Jessi lives with her husband and children in the Seattle area. She’s a passionate reader of all genres of romance, especially anything involving the paranormal. Ghosts, demons, vampires, witches, weres, faeries...you name it, she’ll read it. As for writing, she's sticking to Highlanders and contemporaries with a paranormal twist (for now). A career student (aka indecisive and inquisitive bookworm), Jessi brings her love of research to her worlds and characters. Her guiding tenet in her writing is that good always trumps evil, but not before evil gives good one heck of a run for its money. The last time she imagined a world without romance novels, her husband found her crouched in the corner, rocking.
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10 Responses to It Started as a Novella

  1. I haven’t read that many novellas. The one I did read felt rushed, as if it wrapped up to quickly and left me wanting more. It could have been the author or the story, I’m not sure. Last Nanowrimo I wrote a novella, although it did go over the 50,000 words for the Nano, so it wasn’t short. It’s a side story from My Real Estate Paranormal Mystery Series and goes into one of the main character’s past, Marcus Lyons who of course is a vampire. I loved writing his story, his history, what made him who he is.

    I completely agree with the terror of realizing you need to redo an entire story. A story you put your heart and soul into, however, it can only make it better. Writing to me is a journey where getting to the final piece is the fun. I think only after the trials and errors, the triumphs and failures can a story reach its zenith. Or glory or something. I’m getting all poetic. That’s my thoughts.

    Love hearing about other author’s journeys.

    Mary E. Merrell

    I want to win that book!

    • Jessi Gage says:

      I hear you on the novellas, Mary. I usually have to psyche myself up to read one because I worry it won’t be as satisfying as a full-length novel. But, usually, if the author did a good job, I feel utterly fulfilled by the end.

      Yes, that journey is part of the fun. It’s always hard to start over, but once the story takes off or gets to that magical place, it’s an awesome experience.

      Good luck in the giveaway!

  2. Harliqueen says:

    I write novellas, because I like the faster pace they take, I also read quite a lot of novellas for that reason. But then, everyone is different, I mean, I still love novels and don’t turn them down 😀 Novellas have to be well paced, and develop well or it just feels rushed and not complete, but it can be done.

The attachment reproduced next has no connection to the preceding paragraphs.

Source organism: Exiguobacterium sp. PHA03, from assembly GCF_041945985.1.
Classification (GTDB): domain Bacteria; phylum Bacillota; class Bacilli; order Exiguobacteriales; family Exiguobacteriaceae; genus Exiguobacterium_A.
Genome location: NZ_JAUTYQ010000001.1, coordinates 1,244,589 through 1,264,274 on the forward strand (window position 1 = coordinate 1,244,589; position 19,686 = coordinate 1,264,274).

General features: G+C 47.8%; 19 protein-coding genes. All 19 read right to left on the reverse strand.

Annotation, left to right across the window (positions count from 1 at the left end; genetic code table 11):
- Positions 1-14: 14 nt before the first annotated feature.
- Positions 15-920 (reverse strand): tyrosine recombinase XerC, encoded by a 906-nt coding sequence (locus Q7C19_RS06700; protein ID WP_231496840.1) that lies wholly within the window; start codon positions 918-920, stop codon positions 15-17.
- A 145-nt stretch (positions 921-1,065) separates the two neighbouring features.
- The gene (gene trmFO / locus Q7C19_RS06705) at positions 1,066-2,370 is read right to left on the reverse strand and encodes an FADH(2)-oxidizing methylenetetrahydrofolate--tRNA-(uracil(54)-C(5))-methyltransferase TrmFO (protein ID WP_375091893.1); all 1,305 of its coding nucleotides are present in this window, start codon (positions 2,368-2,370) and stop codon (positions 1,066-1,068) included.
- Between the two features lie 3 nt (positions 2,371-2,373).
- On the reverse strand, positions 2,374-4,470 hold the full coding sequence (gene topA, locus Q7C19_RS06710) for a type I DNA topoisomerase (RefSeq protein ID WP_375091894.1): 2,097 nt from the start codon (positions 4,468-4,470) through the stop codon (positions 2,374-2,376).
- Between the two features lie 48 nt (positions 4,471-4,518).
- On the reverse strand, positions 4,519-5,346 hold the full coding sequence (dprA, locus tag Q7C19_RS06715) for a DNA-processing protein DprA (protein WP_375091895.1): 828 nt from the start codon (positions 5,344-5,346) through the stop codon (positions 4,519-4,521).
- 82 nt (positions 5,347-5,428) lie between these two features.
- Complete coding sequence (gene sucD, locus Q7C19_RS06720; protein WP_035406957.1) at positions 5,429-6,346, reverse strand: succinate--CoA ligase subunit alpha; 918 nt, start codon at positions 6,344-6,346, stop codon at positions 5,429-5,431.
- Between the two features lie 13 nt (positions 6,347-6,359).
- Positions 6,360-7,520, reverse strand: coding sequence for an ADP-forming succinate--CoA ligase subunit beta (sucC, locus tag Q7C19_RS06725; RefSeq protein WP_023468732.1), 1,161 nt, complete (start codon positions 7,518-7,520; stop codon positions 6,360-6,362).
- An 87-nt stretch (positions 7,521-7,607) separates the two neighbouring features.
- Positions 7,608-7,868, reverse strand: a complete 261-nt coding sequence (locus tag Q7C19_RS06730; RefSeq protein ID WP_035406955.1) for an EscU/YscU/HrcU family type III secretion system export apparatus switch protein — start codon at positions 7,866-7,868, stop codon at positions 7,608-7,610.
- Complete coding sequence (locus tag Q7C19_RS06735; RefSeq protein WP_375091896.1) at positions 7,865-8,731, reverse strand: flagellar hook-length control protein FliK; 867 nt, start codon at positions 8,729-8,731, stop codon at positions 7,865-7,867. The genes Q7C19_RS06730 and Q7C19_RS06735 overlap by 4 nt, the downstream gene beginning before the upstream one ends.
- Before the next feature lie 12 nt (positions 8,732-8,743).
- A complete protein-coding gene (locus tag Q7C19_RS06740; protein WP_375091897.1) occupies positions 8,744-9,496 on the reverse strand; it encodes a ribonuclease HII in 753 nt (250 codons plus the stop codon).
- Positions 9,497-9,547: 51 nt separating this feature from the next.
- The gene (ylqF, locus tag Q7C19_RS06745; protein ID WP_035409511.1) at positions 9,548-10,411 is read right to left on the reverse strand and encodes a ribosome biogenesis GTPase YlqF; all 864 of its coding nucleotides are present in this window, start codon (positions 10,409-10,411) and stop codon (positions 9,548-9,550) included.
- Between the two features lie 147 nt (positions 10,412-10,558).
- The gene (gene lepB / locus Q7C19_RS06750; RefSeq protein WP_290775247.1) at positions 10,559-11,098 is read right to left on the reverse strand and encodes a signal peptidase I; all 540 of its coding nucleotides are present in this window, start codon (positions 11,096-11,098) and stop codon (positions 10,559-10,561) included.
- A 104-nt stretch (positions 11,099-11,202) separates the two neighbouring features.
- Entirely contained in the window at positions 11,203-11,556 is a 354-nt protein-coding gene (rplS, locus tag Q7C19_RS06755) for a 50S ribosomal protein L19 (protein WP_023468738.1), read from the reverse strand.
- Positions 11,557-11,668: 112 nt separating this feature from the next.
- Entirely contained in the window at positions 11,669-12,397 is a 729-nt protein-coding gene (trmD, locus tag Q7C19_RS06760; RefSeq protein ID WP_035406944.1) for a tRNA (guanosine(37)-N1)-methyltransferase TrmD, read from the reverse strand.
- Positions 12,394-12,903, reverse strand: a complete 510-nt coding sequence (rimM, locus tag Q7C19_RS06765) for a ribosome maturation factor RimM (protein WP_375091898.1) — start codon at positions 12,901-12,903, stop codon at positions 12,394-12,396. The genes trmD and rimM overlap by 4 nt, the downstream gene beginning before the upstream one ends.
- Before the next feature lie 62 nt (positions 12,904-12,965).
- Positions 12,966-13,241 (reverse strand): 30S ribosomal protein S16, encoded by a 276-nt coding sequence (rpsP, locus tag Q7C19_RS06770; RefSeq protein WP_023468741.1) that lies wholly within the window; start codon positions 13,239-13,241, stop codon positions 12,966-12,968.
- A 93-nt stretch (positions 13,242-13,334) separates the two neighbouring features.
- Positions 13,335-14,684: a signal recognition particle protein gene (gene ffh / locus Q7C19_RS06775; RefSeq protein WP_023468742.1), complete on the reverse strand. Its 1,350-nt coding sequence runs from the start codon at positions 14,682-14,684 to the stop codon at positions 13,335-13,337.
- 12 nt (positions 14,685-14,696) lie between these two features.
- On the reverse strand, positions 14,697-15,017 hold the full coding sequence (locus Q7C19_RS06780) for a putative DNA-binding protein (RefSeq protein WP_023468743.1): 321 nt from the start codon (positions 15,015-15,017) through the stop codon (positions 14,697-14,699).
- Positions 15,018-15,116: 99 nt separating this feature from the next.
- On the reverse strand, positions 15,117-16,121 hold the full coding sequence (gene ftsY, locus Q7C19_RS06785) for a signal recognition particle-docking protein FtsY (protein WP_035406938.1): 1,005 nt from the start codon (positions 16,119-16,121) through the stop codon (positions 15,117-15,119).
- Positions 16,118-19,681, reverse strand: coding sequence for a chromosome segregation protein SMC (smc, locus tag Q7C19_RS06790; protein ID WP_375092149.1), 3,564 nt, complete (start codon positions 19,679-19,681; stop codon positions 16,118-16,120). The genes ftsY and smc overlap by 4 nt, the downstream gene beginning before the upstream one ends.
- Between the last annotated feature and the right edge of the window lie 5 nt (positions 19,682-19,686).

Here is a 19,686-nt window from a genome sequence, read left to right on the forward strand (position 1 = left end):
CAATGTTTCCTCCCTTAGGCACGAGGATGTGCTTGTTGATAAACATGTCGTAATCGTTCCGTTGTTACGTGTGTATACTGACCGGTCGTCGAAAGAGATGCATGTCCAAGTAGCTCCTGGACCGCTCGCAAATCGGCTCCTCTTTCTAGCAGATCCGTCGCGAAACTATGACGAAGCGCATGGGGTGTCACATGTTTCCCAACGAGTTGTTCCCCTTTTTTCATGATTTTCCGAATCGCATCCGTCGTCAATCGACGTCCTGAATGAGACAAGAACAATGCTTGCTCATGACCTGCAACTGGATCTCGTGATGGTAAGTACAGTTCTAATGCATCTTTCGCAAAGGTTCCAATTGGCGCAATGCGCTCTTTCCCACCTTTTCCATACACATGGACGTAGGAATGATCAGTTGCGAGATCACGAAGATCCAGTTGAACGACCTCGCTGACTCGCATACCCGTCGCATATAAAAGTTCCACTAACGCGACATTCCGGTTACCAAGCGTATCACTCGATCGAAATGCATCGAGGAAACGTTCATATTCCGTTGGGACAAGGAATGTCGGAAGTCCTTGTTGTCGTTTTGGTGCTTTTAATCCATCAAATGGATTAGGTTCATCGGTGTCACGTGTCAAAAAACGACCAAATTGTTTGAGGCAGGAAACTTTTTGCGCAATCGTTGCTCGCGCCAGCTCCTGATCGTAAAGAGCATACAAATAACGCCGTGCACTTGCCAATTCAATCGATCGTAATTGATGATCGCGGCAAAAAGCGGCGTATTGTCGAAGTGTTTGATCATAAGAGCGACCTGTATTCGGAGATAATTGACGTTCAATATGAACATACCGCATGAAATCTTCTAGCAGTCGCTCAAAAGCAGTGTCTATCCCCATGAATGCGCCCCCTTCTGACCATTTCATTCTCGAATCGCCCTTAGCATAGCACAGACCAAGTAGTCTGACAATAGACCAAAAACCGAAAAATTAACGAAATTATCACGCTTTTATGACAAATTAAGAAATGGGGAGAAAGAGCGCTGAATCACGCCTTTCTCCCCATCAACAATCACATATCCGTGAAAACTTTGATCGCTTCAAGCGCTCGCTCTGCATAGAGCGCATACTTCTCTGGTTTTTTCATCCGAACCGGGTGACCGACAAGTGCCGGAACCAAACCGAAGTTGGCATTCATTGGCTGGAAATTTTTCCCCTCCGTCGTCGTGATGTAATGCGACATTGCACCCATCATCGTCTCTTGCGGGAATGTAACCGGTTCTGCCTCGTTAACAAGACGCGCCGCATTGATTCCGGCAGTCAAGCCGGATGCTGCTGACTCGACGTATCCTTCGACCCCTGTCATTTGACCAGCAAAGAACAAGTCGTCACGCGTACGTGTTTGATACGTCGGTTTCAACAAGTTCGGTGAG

• Jessi Gage says:

      And it’s so sweet when it is done well! It’s definitely a talent. Thanks for your perspective!! It’s awesome to hear from a writer who focuses on novellas.

  3. Mae Clair says:

    I’m starting to read more novellas as they become more popular. Overall, I enjoy novel-length tales, especially nice, fat, dense ones 🙂 When a novella is done well, I’m happy to indulge. Heck, I even just wrote my first 🙂

    Jessi, I’m so thrilled for you having RECKLESS out there again. It’s a great tale. I especially loved seeing the changes in both your hero and heroine from beginning to end. So nicely done!

  4. Pansy Petal says:

    I have read Short stories that were absolutely wonderful! Then I have read super novels that were awful. It is all about doing the best job for the story, no matter what the length. When it comes to novellas, nothing irritates me more than to be reading a rather decent story, only to have it abruptly end – like they got to the desired word count and quit, with not indication that this might be a serial. (Which I hate. Write the damn book already and quit messing with me!) I have read stories like that. I sure don’t want to go back to that author for another story. That being said, it does my heart good that you recognize that if the story needs more that 20,000 words, you need to write them. Thank you! I look forward to reading Reckless!

    • Jessi Gage says:

      Oh serials. I am not a fan. Okay, to be honest, I haven’t read one. But the fact that I don’t want to is enough for now. I even know some amazing writers who have done serials lately, but I if I’m in the mood for short fiction, I’ll watch a sitcom. You know?

      Yes, it’s all about how the writer handles the story. Thanks for commenting! Good luck in the giveaway!

  5. Jen M. says:

    I prefer full length books, but I also enjoy novellas. They’re perfect when you need a short read or a great way to catch up on characters that are part of a long series. Thanks for the chance!

    • Jessi Gage says:

      I’m with you. It’s like the draw of the book is as big as the book itself, if that makes sense. I just want to read full novels more. But when I commit to a novella, I usually get into it just as well as I get into novels.

      Thanks for stopping by!